Frequently Asked Questions


How do I find out if I am eligible for flood insurance?

Contact us at 1-888-900-0404 or email

Do I need flood insurance if I live in a ‘low-risk’ flood zone?

Yes. It is a worthwhile decision to purchase flood insurance despite living in a low-risk or moderate-risk area. In fact, nearly 25% of all flood insurance claims come from areas that have a low to moderate flood risk. You may qualify for a lower-cost policy called a Preferred Risk Policy, these policies typically start content coverage costs at $68.00 per year. In addition, building plus contents coverage start around $129.00 per year.

Why does my mortgage lender require me to buy flood insurance?

Buying flood insurance is mandatory for all federal or federally related financial assistance for the acquisition and/or construction of buildings that are in high-risk flood areas (Special Flood Hazard Areas or SFHAs).

The amount of flood insurance required by the Flood Disaster Protection Act is the lesser of the following:

  1. The outstanding principal balance of the loan, or
  2. The insurable value of the structure.
  3. The maximum amount of coverage offered by the NFIP available for that particular property.

If the property is in a low to moderate risk area as opposed to a high-risk area, federal law actually doesn’t require flood insurance. However, flood insurance is typically recommended since statistically speaking approximately 1 in 4 flood claims come from low to moderate risk areas. If any maps are revised during the life of your loan and the risk status of your property changed from low to high risk, your lender will notify you and you would then be required to purchase flood insurance.

Is it possible to get flood coverage if I am not in a high-risk area?

Yes. As long as your community participates in the NFIP you are eligible to purchase a flood insurance policy that can offer the same level of coverage you would receive if you did live in a high-risk area.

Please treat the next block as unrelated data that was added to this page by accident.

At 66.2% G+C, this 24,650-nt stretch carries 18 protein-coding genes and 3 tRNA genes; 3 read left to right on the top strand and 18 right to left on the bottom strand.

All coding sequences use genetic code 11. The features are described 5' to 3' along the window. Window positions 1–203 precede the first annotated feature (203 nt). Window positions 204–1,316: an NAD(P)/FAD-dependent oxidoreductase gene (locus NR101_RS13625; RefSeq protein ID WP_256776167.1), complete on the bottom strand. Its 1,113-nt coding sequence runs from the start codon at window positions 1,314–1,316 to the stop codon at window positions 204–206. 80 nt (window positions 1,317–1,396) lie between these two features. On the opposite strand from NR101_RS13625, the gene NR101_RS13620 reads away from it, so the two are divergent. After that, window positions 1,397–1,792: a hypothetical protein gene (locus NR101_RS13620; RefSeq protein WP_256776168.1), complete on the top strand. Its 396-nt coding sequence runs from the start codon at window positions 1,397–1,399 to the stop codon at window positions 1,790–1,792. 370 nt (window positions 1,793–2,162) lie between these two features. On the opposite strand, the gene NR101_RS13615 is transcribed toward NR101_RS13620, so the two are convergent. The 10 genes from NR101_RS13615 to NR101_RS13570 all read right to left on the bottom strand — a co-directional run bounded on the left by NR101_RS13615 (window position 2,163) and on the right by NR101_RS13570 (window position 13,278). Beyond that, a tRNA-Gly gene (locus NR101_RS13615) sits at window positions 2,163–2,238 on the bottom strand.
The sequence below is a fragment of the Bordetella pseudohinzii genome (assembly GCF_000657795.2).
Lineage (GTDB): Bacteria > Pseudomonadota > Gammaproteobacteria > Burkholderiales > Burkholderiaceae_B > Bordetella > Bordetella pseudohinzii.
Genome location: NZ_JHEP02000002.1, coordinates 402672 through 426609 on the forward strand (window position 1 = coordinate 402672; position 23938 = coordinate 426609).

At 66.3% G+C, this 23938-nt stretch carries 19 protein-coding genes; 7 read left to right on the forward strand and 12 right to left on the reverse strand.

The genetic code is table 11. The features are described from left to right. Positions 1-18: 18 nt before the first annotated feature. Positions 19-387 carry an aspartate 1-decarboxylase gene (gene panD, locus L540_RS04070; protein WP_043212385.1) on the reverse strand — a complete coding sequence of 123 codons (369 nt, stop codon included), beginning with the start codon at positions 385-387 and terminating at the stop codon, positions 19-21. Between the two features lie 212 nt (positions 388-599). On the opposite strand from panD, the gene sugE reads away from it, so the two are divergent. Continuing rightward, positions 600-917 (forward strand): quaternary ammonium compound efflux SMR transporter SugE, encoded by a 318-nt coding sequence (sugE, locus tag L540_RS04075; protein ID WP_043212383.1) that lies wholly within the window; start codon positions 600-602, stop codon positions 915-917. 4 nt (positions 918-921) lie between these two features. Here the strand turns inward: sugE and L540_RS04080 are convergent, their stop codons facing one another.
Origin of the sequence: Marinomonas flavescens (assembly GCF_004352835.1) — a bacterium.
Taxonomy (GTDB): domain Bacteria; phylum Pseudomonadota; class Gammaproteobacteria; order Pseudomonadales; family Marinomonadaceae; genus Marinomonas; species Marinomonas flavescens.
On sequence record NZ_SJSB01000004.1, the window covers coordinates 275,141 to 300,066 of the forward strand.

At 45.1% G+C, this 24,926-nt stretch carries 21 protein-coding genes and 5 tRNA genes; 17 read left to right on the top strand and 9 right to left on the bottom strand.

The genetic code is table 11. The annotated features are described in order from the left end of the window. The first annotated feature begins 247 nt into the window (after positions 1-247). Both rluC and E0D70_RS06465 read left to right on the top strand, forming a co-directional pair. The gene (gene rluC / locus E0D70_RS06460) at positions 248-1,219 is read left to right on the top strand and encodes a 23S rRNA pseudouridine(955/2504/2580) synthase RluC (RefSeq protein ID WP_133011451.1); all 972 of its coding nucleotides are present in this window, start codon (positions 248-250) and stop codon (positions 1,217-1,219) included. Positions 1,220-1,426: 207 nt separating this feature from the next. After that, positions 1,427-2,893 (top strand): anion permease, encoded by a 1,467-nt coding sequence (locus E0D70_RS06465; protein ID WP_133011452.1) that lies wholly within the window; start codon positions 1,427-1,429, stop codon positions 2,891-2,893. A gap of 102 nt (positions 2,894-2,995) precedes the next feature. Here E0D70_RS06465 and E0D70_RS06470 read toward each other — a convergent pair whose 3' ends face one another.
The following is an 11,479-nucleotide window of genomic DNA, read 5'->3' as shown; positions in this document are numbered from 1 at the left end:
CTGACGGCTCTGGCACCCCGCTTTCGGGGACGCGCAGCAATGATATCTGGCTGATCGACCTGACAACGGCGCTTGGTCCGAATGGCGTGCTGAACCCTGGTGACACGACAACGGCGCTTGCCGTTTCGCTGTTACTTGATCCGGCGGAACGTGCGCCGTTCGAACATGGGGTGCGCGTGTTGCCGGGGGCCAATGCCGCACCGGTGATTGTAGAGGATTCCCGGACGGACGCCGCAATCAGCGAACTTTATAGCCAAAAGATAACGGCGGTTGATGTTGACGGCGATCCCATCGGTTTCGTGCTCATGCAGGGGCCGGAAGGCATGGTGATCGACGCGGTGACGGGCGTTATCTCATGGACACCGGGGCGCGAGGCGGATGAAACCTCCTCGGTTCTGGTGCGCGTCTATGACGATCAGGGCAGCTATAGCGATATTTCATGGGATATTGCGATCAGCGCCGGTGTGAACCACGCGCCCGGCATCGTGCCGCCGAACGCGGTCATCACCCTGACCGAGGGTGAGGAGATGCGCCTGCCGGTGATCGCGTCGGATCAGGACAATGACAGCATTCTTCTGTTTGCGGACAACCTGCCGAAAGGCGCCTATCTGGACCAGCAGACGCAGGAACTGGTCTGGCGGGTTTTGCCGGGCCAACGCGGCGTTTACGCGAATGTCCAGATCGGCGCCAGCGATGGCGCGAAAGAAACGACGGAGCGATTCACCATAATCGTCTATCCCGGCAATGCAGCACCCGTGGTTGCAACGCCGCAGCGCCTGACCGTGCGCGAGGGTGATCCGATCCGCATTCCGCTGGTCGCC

Does my homeowners insurance policy cover flooding?

Flood damage protection is Not typically offered in a homeowner’s insurance policy.

Will federal disaster assistance pay for my damage if my home is flooded?

Unfortunately, no. Federal Disaster Assistance typically comes in the form of a low interest loan to help cover flood damage costs, there is no compensation for your losses. What’s more, these loans are only available if a disaster is formally declared by the president.

Can I purchase more insurance than the NFIP offers?

There are many private insurance companies that will offer Excess Flood Protection; this type of policy offers coverage that far surpasses the limits of coverage offered by the NFIP.

My home is located in a high-risk area and my home was recently damaged in a flood, I received Federal Disaster Assistance. Do I need to purchase flood insurance now?’

Yes. If you received disaster assistance in the form of a loan or federal grant, you are required to cover the building for flood insurance for as long as you own it. If you wind up selling the building/property, you must inform the new owner of the requirement to purchase and maintain flood insurance. If there is a failure to acquire and carry flood insurance it can result in future denial of federal disaster insurance.

Are low-cost policies available for homes located in a low to moderate flood risk areas?

Yes. The Preferred Risk policy is available for homes or building located in low to moderate risk areas.

My community has never been flooded, why do I need to have a flood insurance policy?

Poorly designed drainage systems, broken water mains, rapid accumulation of rainfall and/or snowmelt can all bring about situations that cause flooding. Properties that are located on hillsides can be effected by mudslides even, these situations are all typically covered under a standard flood insurance policy. During the term of a 30-year mortgage, structures that are located in high risk flood areas have a high chance of suffering flood damages. In fact, a property that is mapped in a high-risk area is actually five times more likely to suffer flood damages than fire damages during the lifetime of a mortgage.


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